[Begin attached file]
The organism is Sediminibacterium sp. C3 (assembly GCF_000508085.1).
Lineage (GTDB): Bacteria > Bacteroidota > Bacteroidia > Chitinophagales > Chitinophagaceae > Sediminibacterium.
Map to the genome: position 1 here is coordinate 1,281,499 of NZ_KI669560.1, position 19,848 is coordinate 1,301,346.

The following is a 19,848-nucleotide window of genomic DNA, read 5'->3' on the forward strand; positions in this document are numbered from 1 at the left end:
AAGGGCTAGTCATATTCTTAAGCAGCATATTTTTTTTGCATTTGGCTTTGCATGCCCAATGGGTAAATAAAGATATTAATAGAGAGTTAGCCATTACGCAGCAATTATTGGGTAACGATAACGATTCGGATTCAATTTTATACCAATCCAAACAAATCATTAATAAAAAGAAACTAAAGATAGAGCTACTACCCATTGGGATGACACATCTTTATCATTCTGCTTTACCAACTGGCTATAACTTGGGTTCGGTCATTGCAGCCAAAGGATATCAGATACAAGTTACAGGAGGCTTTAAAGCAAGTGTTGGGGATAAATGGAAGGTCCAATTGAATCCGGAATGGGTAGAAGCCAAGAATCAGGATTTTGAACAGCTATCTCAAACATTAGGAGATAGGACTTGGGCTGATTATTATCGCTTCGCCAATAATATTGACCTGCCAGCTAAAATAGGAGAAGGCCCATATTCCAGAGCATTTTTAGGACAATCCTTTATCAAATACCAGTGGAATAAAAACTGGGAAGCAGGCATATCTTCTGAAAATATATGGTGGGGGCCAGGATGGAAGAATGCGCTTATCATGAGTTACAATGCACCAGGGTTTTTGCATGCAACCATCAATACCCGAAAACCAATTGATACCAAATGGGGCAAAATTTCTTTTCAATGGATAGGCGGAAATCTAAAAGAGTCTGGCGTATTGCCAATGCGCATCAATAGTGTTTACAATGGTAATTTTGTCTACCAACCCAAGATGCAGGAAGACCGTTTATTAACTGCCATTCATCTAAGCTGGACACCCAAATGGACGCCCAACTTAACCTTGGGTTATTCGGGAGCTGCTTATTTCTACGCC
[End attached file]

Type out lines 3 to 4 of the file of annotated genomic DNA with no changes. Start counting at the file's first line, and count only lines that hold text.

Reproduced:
Map to the genome: position 1 here is coordinate 1,281,499 of NZ_KI669560.1, position 19,848 is coordinate 1,301,346.

The following is a 19,848-nucleotide window of genomic DNA, read 5'->3' on the forward strand; positions in this document are numbered from 1 at the left end: